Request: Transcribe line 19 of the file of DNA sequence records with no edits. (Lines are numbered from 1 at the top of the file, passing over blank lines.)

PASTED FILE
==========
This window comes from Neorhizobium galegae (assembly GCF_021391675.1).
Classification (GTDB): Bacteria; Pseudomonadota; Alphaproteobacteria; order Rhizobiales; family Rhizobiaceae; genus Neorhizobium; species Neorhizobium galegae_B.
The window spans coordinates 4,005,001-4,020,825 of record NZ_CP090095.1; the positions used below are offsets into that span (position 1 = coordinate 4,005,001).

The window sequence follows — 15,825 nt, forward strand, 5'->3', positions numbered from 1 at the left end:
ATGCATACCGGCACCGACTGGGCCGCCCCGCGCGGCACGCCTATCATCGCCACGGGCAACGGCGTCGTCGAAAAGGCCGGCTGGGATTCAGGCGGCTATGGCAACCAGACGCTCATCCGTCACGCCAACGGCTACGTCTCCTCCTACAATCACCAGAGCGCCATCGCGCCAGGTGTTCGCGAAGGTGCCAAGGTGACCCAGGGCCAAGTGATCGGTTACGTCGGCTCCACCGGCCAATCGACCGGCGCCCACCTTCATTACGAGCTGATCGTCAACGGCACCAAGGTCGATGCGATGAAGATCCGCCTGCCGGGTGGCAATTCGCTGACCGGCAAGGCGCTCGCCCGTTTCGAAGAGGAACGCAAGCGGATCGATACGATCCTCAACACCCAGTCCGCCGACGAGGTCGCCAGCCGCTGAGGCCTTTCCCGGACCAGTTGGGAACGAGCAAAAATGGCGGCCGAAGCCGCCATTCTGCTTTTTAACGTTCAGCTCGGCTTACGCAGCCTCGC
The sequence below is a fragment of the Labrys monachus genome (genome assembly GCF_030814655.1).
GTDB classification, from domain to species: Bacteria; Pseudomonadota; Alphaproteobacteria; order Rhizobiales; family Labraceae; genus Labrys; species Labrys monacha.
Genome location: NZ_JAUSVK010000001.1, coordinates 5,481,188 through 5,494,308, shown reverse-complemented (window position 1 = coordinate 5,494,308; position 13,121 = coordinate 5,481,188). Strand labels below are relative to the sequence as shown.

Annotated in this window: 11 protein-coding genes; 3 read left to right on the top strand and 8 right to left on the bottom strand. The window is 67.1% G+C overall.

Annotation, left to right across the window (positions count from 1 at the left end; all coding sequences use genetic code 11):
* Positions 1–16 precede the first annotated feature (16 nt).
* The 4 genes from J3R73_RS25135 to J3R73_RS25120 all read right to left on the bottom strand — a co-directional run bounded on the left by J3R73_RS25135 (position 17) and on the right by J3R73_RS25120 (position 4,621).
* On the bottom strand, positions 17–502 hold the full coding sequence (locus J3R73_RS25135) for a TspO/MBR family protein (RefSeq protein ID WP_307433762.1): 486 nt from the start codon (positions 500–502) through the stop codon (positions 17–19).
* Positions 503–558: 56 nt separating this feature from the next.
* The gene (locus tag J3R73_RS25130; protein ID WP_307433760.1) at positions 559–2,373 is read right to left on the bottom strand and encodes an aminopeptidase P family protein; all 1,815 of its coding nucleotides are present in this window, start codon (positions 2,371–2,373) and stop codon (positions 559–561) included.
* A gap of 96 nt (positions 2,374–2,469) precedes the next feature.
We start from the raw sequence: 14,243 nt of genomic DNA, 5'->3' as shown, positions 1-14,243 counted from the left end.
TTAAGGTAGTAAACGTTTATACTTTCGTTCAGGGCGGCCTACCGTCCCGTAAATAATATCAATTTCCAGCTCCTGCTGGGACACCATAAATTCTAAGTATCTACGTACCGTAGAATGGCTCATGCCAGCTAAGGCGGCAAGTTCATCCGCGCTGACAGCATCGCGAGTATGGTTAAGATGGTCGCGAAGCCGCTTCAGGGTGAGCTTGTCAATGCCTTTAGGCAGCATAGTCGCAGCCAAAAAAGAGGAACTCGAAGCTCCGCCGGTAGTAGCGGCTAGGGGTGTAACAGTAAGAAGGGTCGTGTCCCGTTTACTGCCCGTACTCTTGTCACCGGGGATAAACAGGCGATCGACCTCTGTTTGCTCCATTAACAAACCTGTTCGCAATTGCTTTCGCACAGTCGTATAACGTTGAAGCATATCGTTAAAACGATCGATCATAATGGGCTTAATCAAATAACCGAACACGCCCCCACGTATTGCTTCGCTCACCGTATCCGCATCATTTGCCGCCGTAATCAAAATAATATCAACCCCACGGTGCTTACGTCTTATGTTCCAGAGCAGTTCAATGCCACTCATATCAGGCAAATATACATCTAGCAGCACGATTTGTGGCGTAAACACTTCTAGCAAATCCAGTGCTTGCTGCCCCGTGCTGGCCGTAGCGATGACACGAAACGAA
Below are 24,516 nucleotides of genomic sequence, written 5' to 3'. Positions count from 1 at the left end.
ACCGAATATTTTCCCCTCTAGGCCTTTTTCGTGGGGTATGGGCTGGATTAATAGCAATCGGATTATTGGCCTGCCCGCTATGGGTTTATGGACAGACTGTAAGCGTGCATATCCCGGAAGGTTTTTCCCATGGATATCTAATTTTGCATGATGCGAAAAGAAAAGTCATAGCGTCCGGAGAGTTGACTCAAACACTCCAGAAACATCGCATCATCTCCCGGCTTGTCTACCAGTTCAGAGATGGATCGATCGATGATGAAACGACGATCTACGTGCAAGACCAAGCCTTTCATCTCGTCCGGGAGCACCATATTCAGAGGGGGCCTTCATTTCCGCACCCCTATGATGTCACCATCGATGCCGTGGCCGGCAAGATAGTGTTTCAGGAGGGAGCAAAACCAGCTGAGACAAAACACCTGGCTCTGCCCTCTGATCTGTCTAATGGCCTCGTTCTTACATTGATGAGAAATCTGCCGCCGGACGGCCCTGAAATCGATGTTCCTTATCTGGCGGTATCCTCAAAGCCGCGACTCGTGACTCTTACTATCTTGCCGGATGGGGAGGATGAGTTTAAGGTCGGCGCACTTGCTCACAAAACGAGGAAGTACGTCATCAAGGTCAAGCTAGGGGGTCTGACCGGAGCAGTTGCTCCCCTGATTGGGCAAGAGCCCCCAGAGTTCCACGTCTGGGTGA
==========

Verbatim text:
Below are 24,516 nucleotides of genomic sequence, written 5' to 3'. Positions count from 1 at the left end.